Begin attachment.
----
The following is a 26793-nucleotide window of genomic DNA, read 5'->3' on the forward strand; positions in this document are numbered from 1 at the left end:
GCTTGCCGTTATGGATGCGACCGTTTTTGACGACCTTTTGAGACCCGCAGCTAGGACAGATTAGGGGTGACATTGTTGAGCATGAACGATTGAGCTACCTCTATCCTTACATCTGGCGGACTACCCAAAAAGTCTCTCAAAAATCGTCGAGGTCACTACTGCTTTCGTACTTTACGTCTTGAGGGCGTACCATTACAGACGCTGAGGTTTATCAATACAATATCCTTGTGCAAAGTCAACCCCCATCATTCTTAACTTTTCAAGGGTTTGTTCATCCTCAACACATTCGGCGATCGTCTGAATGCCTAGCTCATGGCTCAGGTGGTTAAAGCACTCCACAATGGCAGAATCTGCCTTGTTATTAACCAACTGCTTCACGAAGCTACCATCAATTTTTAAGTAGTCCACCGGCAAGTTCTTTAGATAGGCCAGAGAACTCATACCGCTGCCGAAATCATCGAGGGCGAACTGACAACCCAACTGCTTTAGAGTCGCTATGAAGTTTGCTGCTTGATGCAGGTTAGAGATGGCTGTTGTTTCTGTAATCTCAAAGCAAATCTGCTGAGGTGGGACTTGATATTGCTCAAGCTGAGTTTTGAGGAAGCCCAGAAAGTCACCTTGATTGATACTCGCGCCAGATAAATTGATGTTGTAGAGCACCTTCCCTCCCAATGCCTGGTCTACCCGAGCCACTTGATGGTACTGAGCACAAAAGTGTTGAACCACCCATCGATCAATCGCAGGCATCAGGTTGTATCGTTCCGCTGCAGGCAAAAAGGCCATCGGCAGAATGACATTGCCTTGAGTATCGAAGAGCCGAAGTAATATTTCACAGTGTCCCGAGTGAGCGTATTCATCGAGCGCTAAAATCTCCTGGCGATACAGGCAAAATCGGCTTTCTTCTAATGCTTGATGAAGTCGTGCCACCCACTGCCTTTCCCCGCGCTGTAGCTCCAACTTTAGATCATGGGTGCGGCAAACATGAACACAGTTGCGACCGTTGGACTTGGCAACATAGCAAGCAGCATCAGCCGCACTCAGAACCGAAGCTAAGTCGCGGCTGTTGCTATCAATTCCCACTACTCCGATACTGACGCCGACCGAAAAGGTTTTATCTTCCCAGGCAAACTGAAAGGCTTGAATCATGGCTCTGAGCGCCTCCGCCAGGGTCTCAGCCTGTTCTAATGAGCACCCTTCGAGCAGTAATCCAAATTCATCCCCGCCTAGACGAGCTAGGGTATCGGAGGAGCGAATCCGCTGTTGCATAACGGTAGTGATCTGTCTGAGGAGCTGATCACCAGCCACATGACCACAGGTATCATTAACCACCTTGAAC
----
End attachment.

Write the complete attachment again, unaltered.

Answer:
The following is a 26793-nucleotide window of genomic DNA, read 5'->3' on the forward strand; positions in this document are numbered from 1 at the left end:
GCTTGCCGTTATGGATGCGACCGTTTTTGACGACCTTTTGAGACCCGCAGCTAGGACAGATTAGGGGTGACATTGTTGAGCATGAACGATTGAGCTACCTCTATCCTTACATCTGGCGGACTACCCAAAAAGTCTCTCAAAAATCGTCGAGGTCACTACTGCTTTCGTACTTTACGTCTTGAGGGCGTACCATTACAGACGCTGAGGTTTATCAATACAATATCCTTGTGCAAAGTCAACCCCCATCATTCTTAACTTTTCAAGGGTTTGTTCATCCTCAACACATTCGGCGATCGTCTGAATGCCTAGCTCATGGCTCAGGTGGTTAAAGCACTCCACAATGGCAGAATCTGCCTTGTTATTAACCAACTGCTTCACGAAGCTACCATCAATTTTTAAGTAGTCCACCGGCAAGTTCTTTAGATAGGCCAGAGAACTCATACCGCTGCCGAAATCATCGAGGGCGAACTGACAACCCAACTGCTTTAGAGTCGCTATGAAGTTTGCTGCTTGATGCAGGTTAGAGATGGCTGTTGTTTCTGTAATCTCAAAGCAAATCTGCTGAGGTGGGACTTGATATTGCTCAAGCTGAGTTTTGAGGAAGCCCAGAAAGTCACCTTGATTGATACTCGCGCCAGATAAATTGATGTTGTAGAGCACCTTCCCTCCCAATGCCTGGTCTACCCGAGCCACTTGATGGTACTGAGCACAAAAGTGTTGAACCACCCATCGATCAATCGCAGGCATCAGGTTGTATCGTTCCGCTGCAGGCAAAAAGGCCATCGGCAGAATGACATTGCCTTGAGTATCGAAGAGCCGAAGTAATATTTCACAGTGTCCCGAGTGAGCGTATTCATCGAGCGCTAAAATCTCCTGGCGATACAGGCAAAATCGGCTTTCTTCTAATGCTTGATGAAGTCGTGCCACCCACTGCCTTTCCCCGCGCTGTAGCTCCAACTTTAGATCATGGGTGCGGCAAACATGAACACAGTTGCGACCGTTGGACTTGGCAACATAGCAAGCAGCATCAGCCGCACTCAGAACCGAAGCTAAGTCGCGGCTGTTGCTATCAATTCCCACTACTCCGATACTGACGCCGACCGAAAAGGTTTTATCTTCCCAGGCAAACTGAAAGGCTTGAATCATGGCTCTGAGCGCCTCCGCCAGGGTCTCAGCCTGTTCTAATGAGCACCCTTCGAGCAGTAATCCAAATTCATCCCCGCCTAGACGAGCTAGGGTATCGGAGGAGCGAATCCGCTGTTGCATAACGGTAGTGATCTGTCTGAGGAGCTGATCACCAGCCACATGACCACAGGTATCATTAACCACCTTGAAC